How a D&E Differs From a D&C

Both Are Surgeries for Ending an Unhealthy Pregnancy

Concerned patient being shown test results from doctor
asiseeit/Getty Images

Most pregnancies go off without a hitch: After 40 weeks or so, a healthy baby is born and a family grows by one. Sadly, though, sometimes things don't go as expected: There's a problem that makes it necessary to end the pregnancy or it ends spontaneously in a miscarriage. Depending on how advanced the pregnancy is, this may be achieved with one of two surgical procedures: dilation and evacuation (D&E) and dilation or curettage (D&C.

A D&C, in which the cervix is widened to make is possible for a doctor to use a sharp sugical instrument called a curette to remove tissue from the lining of the uterus. (The term D&C sometimes is used to refer to vaccum aspiration, another procedure for ending a pregnancy.)

Dilation and curettage is done during the first 13 weeks of pregnancy. In the case of a pregnancy that's further along a D&E is required. Some typical reasons a woman might need a D&E: The baby has a serious abnormality or has died in the womb and would be stillborn; the membranes have ruptured prematurely; or there's a serious risk to the woman's health if the pregnancy is continued.

What a D&E Is Like

Both D&Cs and D&Es involve dilating the cervix and clearing the uterus of pregnancy tissue. Here's what happens during each of these steps in a D&E:

Step 1: Dilation

The first step in a D&E is preparing the cervix by gradually softening and dilating it starting a day or two before the actual procedure.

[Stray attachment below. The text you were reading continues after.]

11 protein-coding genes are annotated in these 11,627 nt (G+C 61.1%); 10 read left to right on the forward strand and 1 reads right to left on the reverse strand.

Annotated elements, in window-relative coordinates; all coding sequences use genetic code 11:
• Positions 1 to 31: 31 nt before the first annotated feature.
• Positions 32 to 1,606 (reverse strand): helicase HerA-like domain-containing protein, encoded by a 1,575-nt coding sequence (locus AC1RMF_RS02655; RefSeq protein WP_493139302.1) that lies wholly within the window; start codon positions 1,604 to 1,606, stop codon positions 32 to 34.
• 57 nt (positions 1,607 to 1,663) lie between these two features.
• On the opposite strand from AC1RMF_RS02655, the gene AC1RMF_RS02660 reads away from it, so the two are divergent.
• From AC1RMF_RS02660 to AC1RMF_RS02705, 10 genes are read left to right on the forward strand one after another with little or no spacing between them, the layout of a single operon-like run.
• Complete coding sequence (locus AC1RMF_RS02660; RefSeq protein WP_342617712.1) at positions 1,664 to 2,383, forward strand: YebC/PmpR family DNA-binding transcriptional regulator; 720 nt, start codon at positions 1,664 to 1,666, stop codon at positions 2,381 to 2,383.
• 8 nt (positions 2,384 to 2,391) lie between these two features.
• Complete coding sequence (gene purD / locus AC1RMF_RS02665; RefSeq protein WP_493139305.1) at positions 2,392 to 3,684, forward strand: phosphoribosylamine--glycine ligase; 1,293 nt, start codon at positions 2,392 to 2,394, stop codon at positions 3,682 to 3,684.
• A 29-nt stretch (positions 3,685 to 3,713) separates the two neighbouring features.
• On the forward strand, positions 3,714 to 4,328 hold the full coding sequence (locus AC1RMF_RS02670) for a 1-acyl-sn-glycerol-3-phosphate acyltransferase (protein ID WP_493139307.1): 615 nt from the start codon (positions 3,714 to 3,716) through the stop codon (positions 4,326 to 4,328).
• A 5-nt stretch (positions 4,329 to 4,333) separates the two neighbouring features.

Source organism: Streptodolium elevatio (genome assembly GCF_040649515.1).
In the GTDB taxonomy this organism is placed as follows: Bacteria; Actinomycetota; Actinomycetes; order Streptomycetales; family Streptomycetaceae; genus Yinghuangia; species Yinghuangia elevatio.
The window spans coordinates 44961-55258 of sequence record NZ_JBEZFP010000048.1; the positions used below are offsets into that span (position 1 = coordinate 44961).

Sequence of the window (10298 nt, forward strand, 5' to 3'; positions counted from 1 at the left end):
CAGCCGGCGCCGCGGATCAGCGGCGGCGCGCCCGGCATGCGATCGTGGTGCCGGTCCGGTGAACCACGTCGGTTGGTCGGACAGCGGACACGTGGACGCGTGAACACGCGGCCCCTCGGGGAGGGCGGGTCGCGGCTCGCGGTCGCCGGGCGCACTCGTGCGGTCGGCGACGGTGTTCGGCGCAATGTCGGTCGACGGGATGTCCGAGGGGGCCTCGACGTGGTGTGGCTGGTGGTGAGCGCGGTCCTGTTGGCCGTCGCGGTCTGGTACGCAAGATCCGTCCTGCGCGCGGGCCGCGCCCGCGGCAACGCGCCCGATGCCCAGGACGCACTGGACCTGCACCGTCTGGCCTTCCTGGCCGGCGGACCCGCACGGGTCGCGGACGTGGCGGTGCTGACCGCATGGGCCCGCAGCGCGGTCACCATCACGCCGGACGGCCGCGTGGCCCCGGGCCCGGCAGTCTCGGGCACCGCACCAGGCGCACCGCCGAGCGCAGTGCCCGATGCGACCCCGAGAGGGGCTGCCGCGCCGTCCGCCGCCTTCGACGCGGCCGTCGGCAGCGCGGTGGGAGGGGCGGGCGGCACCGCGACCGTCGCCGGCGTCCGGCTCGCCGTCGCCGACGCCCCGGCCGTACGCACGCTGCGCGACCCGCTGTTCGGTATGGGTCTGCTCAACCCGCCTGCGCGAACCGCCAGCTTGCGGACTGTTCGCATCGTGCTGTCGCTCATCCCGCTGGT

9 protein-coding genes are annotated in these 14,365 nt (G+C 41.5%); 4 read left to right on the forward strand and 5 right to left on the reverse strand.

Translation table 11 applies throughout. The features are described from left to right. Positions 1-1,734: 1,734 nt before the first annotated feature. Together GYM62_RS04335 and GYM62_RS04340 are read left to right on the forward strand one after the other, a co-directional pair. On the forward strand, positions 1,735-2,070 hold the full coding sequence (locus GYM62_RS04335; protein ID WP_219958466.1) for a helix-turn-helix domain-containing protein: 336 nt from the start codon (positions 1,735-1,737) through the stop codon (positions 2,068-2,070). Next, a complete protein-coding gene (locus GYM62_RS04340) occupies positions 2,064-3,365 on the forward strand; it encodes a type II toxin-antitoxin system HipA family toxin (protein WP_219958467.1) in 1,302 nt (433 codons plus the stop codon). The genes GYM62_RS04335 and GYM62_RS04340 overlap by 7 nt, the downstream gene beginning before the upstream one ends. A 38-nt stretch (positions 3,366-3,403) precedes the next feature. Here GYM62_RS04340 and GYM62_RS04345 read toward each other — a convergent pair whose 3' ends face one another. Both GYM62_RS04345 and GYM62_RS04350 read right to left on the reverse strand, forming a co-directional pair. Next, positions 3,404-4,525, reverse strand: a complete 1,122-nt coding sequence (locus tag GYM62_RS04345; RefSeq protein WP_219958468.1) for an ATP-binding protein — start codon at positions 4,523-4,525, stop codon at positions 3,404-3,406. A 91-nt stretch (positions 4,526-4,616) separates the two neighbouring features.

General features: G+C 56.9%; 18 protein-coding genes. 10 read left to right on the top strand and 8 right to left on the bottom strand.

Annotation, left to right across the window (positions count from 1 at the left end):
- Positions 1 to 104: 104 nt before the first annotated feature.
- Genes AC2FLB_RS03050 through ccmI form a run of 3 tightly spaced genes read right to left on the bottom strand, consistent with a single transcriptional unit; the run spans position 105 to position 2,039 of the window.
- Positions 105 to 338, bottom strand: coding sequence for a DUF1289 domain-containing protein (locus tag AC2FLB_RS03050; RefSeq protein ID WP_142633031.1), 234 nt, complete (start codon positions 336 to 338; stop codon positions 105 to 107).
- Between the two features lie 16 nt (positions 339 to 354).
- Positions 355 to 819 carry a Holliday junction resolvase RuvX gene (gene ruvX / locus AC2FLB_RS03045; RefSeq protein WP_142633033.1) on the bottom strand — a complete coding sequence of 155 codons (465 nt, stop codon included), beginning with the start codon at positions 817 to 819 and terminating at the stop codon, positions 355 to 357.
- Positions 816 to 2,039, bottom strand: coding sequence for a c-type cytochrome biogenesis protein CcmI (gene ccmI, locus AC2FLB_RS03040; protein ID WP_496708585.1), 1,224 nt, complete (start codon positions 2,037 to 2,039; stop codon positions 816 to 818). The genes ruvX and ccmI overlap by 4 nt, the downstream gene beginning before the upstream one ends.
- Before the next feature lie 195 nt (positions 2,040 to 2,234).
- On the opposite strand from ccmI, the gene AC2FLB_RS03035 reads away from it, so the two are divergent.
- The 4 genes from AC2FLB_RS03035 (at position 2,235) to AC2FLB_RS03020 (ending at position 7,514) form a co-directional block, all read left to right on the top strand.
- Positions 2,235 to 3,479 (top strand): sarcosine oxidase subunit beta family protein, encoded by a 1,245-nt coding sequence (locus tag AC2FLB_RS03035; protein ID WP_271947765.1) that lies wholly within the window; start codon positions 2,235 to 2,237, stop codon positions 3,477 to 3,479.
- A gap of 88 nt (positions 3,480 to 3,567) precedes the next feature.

This is usually done with an "osmotic dilator," made from either dried, compressed seaweed stalks (called laminaria) or hydrogel rods that are placed in the cervical canal where they absorb moisture a gradually expand. Taking it slow is important: Rapid mechanical dilation has been shown to increase the risk of second-trimester pregnancy loss in future pregnancies.

Drugs also can also be used to prepare the cervix the day of the procedure, but they are not as effective as osmotic dilators—meaning mechanical dilation may be necessary anyway unless it's very early in the second trimester.

Step 2: Evacuation

The second step in a D&E is the evacuation of the fetus and the placenta from the uterus. Before this is takes place, the woman is given general anesthesia and an antibiotic to prevent infection. While she's under anesthesia, the surgeon performing the D&E typically will use a combination of suction, forceps, and curettage to empty the uterus. Some doctors use an injection to ensure fetal death has occurred before the evacuation, but this is controversial.

A D&E is difficult but in general perfectly safe. Complications such as a cervical laceration; perforation of the uterus; infection, or  hemorrhage are rare. What's more, women who have a D&E do not experience problems in future pregnancies related to the procedure.

Was this page helpful?
View Article Sources
  • American College of Obstetricians and Gynecologists. "Induced Abortion." May 2015.